Single and Gay: Why Life insurance coverage Is For Me
I'm 32, single and gay. By all stereotypical notions of why use life insurance coverage, I've no enterprise writing this. People usually hear “Now that you are married, you should think about life insurance” or “Well now that you have children, not need to make sure they're protected?” In fact, should you take a look at how life insurance is usually marketed, a happy and carefree single person (who may be gay) rarely shows up. But despite all of this, I have three life insurance policies.
My first life insurance policy was through work. It's a standard group policy, the kind most large employers offer within the U.S. In my case, my employer is a life insurance coverage company, so it's only natural! When I signed up, the most important question they inquired about was who my beneficiaries ought to be. And I didn't know things to put. I possibly could put my parents, but they're doing just fine by themselves. I possibly could put my estate, but at that time, that consisted exclusively of the Ford mommy wagon (hey, I had been just starting out!). I needed living and breathing humans, and finally it struck me: my nieces and nephews. Do they rely on me? No. Are they already covered? Yes, by my sister and her husband. But I couldn't imagine a better method to leave a legacy in my family than to help make sure that my nieces and nephews would be able to attend college, travel the planet, or just be generally cool and flashy thanks to Uncle Mark.
So which was the way it began. And that's how it begins for a lot of single people in the LGBTQ community – deciding who to mention as a beneficiary through their work-sponsored life insurance coverage.
Over time, one policy grew into three policies, including another group life policy and something individual life policy. (As a proud policyholder, I must note that my individual policy was bought through Haven Life.)
By definition, I do not need life insurance because I don't have any financial dependents. I made a decision to obtain a person policy since it is cheaper younger and healthier you're, as well as for me, leaving behind a legacy is essential – maybe it's a legacy to my future husband or to my nieces and nephews.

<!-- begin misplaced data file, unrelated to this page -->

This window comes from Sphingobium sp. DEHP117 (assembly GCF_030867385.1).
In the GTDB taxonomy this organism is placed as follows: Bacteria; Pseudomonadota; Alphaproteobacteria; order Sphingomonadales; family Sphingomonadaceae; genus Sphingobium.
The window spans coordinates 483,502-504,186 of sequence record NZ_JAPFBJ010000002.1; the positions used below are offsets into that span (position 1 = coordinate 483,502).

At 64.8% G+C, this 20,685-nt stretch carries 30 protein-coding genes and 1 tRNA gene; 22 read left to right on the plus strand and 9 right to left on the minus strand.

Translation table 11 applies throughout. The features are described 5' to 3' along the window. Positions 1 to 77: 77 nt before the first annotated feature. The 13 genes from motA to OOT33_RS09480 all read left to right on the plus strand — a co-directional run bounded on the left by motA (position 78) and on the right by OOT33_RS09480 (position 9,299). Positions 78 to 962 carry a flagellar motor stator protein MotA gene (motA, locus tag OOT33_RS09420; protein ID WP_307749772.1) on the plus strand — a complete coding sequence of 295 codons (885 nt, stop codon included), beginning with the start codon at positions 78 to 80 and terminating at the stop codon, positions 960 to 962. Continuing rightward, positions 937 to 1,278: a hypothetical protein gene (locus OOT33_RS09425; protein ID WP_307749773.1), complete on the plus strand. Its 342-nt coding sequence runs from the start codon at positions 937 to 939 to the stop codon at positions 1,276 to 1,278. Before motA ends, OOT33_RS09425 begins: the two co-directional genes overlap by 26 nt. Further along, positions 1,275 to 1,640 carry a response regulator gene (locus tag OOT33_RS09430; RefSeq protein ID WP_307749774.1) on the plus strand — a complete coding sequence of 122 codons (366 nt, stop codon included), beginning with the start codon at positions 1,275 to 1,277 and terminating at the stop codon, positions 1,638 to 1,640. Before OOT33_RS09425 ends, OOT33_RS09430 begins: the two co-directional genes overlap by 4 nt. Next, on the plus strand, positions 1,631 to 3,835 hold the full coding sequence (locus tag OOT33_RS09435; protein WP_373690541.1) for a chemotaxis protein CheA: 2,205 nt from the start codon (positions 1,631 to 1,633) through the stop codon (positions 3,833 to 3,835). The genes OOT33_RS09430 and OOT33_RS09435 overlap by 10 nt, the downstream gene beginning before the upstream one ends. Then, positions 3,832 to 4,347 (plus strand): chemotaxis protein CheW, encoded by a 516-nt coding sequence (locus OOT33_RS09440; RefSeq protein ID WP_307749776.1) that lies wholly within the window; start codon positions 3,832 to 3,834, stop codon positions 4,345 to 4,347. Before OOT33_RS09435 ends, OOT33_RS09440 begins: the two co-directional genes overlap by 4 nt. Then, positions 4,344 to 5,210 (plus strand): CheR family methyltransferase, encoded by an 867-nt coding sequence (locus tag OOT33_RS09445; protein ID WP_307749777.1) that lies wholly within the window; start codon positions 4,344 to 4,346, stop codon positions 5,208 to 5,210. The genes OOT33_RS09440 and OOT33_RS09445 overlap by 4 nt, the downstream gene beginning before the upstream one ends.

Each time I got another policy, Gurus myself again, who should the beneficiary be? In a certain point, I discovered that my beneficiaries don't even have to be people – they can be organizations through my estate – and decided I wanted to leave behind a legacy to my personal favorite non-profit organizations. It is a long list, and it's filled with super gay such things as the opera, the ballet, and LGBTQ scholarship funds.
And maybe someday I will not be single. Maybe I'll actually have a family. The good thing is that I won't have to start throughout with buying life insurance. Anytime, I'm able to change my beneficiaries to include my hubby or the kids, all with quick and easy clicks online. The best part is my rate won't change, so I'll still pay my super low rate per month from when I was healthy and 30, even while the dad fat piles up throughout my midsection and my hair begins to turn gray.
So yeah – I'm more vital dead than alive right now, particularly if your name is the Metropolitan Opera. And sure, the probability of me dying is extremely low, and I don't have any real financial dependents. But i am not saying life insurance coverage isn't for me. Which doesn't mean it's not for other men and women within the LGBTQ community who might think life insurance doesn't make sense on their behalf.
At no more your day, owning life insurance coverage is one of the legacy I wish to bid farewell to for the people and the organizations who matter most to me – and that simply cause you to feel good?